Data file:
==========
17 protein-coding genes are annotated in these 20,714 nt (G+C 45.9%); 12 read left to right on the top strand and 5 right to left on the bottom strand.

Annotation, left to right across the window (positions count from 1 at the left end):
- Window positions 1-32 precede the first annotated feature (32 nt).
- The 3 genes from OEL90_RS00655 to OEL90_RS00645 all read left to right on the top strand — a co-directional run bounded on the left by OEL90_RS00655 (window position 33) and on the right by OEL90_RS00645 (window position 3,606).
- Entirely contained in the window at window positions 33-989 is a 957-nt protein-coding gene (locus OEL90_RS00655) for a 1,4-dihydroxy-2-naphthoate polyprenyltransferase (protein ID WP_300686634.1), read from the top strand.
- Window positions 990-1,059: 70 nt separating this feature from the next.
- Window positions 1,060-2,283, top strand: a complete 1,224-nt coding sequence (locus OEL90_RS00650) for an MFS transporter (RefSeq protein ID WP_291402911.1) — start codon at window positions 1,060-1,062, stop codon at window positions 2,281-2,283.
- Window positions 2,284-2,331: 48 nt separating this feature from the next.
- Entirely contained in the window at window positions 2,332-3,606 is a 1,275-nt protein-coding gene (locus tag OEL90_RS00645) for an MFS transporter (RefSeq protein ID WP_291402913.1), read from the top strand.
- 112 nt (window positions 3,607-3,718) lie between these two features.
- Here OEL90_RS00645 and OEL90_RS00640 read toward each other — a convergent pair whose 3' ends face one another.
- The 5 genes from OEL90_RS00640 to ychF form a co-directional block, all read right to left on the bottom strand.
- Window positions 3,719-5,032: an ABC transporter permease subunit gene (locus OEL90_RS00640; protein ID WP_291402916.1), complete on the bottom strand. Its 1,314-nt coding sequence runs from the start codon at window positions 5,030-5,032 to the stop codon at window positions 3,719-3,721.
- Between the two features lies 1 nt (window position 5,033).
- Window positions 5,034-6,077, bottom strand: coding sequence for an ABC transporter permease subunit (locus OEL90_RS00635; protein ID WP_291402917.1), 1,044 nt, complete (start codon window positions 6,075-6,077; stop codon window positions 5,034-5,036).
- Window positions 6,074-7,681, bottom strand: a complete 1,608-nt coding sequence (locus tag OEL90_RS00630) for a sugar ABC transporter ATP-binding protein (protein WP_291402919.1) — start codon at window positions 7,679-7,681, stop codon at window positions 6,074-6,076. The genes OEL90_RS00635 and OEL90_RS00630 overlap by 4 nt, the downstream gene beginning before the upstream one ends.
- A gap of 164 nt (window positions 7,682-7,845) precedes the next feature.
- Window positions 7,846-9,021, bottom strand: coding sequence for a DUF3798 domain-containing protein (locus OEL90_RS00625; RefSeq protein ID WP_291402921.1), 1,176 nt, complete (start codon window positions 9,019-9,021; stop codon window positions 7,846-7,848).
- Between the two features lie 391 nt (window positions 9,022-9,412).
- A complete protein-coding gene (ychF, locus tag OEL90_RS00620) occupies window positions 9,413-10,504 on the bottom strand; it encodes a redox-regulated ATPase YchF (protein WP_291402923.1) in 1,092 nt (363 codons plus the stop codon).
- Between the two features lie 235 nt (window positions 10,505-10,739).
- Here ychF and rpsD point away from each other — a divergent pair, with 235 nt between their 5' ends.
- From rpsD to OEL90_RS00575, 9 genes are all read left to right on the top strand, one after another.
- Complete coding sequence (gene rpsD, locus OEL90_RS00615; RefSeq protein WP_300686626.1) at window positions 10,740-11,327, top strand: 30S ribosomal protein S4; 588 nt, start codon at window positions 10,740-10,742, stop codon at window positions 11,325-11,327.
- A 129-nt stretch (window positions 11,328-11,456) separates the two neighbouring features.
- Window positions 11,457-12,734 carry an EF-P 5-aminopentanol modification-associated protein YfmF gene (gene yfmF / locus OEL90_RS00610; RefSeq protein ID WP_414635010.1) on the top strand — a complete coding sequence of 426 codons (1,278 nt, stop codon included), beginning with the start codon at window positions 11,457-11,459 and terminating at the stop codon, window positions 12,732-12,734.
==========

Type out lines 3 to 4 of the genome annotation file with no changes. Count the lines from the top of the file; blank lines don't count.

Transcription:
- Window positions 1-32 precede the first annotated feature (32 nt).
- The 3 genes from OEL90_RS00655 to OEL90_RS00645 all read left to right on the top strand — a co-directional run bounded on the left by OEL90_RS00655 (window position 33) and on the right by OEL90_RS00645 (window position 3,606).